Hi everyone and thanks for tuning in for an update on the West Virginia Water Crisis. As you may know there another chemical spill was reported yesterday at Freedom Industries, the same site where 10,000 gallons of the coal-washing chemical, 4-MCHM was spilled into the Elk River, causing a water crisis that made the tap water unusable for 300,000 people in West Virginia.
Yesterday, a storm water containment trench at Freedom Industries overflowed into the Elk River. WSAZ reporter Michael Clouse and WOWK reporter have both reported that the licorice smell associated with 4-MCHM was noticeable. Think Progress reports that it was the Department of Environmental Protection that realized a spill had occurred due to a sump pump failing to send the overflow into a storage tank. The DEP has been on site at Freedom Industry and at West Virginia American Water testing the water. West Virginia American Water reports on their Facebook page that “initial results show no detection of MCHM in water at the Kanawha Valley Water Treatment Plant.” They also reported that there have been no odors detected, contrary to what journalists and residents near Freedom and the surrounding area have been reporting.
I have seen several people online asking how results from testing results came back so quickly when it took so long to get previous testing on chemical levels in our drinking water from the January 9th spill. I don’t know the answer to this, but I do know from all of my work with the environmental engineering team that has been working on testing the water in home plumbing systems affected by the January 9th spill that different laboratories have different capabilities for detecting chemicals in water. Just because one laboratories’ equipment can’t detect something, doesn’t mean it isn’t there. A better lab with more powerful equipment may detect something, but at a much lower level than the screening level than another lab. Also, although MCHM was not detected, there are no reports on what other chemicals may have been present in that water and what other chemicals they have tested for.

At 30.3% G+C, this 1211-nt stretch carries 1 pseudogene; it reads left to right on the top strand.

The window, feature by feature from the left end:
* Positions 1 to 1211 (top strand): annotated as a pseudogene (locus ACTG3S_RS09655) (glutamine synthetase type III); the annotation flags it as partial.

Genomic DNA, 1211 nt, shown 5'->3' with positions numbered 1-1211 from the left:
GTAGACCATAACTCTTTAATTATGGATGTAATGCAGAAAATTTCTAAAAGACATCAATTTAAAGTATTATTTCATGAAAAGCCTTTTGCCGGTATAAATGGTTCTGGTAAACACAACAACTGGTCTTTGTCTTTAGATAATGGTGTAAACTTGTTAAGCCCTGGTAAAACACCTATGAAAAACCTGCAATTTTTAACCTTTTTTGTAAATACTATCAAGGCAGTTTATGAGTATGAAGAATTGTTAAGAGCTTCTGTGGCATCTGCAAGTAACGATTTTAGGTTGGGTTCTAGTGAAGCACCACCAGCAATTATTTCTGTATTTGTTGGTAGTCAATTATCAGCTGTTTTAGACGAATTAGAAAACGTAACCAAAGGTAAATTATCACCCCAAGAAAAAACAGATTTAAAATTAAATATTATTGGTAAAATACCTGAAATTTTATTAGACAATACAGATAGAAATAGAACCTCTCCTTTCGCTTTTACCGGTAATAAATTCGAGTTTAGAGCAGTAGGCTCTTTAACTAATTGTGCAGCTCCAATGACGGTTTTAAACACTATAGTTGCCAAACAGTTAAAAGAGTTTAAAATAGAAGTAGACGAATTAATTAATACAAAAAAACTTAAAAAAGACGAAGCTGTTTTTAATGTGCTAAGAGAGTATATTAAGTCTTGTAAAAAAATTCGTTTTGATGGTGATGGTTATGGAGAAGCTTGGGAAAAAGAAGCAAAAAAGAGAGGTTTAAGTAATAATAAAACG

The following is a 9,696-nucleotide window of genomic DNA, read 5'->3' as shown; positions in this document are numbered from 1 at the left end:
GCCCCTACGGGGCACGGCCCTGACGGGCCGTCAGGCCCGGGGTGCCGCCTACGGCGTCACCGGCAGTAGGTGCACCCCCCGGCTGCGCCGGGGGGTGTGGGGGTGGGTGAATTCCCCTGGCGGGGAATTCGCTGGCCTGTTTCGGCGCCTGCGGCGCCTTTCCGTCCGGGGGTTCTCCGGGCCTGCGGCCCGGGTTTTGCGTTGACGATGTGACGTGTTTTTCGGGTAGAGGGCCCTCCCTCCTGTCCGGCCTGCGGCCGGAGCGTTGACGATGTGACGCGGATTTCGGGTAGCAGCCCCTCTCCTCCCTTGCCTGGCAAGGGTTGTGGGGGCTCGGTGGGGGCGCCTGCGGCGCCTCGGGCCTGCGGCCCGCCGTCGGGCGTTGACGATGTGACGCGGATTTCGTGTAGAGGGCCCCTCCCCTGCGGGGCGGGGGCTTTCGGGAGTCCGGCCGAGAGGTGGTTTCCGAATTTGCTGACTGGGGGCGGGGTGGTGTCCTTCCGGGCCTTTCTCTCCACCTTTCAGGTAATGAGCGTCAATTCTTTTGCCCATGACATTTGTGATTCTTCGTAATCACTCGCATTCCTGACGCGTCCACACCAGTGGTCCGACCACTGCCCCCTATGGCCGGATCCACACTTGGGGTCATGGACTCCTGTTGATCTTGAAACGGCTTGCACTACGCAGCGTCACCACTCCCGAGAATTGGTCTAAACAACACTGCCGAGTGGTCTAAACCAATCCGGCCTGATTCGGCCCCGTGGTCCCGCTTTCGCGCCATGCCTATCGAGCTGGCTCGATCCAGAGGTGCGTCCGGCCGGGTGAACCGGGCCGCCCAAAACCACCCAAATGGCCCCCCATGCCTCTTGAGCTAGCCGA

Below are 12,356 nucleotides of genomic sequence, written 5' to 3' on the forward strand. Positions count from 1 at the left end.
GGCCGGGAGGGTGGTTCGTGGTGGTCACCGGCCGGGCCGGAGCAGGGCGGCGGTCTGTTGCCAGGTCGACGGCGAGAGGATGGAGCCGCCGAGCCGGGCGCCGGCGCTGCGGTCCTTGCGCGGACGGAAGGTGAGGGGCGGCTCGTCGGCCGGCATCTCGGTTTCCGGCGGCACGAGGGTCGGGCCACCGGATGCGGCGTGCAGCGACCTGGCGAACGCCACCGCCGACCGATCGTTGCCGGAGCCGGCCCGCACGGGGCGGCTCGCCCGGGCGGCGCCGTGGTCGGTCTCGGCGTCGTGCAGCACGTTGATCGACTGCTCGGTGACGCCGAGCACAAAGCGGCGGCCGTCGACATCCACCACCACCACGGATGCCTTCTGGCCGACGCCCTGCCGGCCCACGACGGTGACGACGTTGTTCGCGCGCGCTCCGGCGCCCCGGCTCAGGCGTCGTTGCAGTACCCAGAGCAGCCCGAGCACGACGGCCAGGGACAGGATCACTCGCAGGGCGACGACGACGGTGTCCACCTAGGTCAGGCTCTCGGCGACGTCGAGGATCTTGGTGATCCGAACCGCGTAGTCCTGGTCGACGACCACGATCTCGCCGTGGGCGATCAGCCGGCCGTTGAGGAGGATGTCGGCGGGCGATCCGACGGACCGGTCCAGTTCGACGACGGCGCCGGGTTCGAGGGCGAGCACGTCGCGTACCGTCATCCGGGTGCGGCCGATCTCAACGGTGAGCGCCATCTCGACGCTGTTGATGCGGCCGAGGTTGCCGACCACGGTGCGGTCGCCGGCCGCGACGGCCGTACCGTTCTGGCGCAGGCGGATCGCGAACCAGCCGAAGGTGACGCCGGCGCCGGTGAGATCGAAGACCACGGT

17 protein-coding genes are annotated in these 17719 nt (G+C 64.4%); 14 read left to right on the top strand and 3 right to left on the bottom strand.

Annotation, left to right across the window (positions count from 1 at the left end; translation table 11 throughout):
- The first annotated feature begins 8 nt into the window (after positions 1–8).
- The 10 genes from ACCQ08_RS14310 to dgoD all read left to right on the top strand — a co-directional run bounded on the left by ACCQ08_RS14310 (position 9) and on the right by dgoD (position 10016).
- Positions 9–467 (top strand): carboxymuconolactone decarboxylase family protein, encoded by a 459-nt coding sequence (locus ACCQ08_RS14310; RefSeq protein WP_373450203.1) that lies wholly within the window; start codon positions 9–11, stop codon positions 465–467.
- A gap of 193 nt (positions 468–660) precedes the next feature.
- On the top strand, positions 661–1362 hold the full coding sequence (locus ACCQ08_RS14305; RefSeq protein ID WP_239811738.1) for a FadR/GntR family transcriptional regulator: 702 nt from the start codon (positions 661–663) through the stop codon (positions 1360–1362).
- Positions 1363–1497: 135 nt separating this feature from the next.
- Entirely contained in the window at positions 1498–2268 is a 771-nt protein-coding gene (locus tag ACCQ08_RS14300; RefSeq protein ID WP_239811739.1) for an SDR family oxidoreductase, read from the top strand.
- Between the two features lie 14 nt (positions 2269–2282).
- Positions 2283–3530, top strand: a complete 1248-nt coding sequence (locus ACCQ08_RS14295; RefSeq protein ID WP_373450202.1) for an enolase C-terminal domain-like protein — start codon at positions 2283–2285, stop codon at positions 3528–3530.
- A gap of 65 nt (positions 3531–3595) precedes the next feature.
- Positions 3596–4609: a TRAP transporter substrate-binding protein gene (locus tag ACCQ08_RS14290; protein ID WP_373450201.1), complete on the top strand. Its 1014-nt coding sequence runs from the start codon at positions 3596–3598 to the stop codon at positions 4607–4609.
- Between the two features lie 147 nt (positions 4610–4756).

Another question being posed is how there were still any chemicals at the Freedom Industries site to be spilled into our water again. The West Virginia Gazette reported today that the demolition of the chemical storage tanks at Freedom that Governor Tomblin ordered just two weeks after the January 9 spill has still not occurred because Freedom has not been able to acquire the permits needed to do so. Why would it take so long do get these permits, you may ask? Because Freedom’s bankruptcy case requires that a judge approve all of the company’s expenditures. What I’m unsure of, and I can’t find reports of anywhere, is what is taking so long to approve this expenditure. Apparently, a budget for cleanup and demolition has been filed with the bankruptcy court, but they are sealed so that contractors don’t try to use estimates to inflate their cleanup costs.
The video you watched above will be part of a series of videos, including exclusive news about the WV TAP project, and information on how you can help make West Virginia water clean and keep our state beautiful. So stay tuned!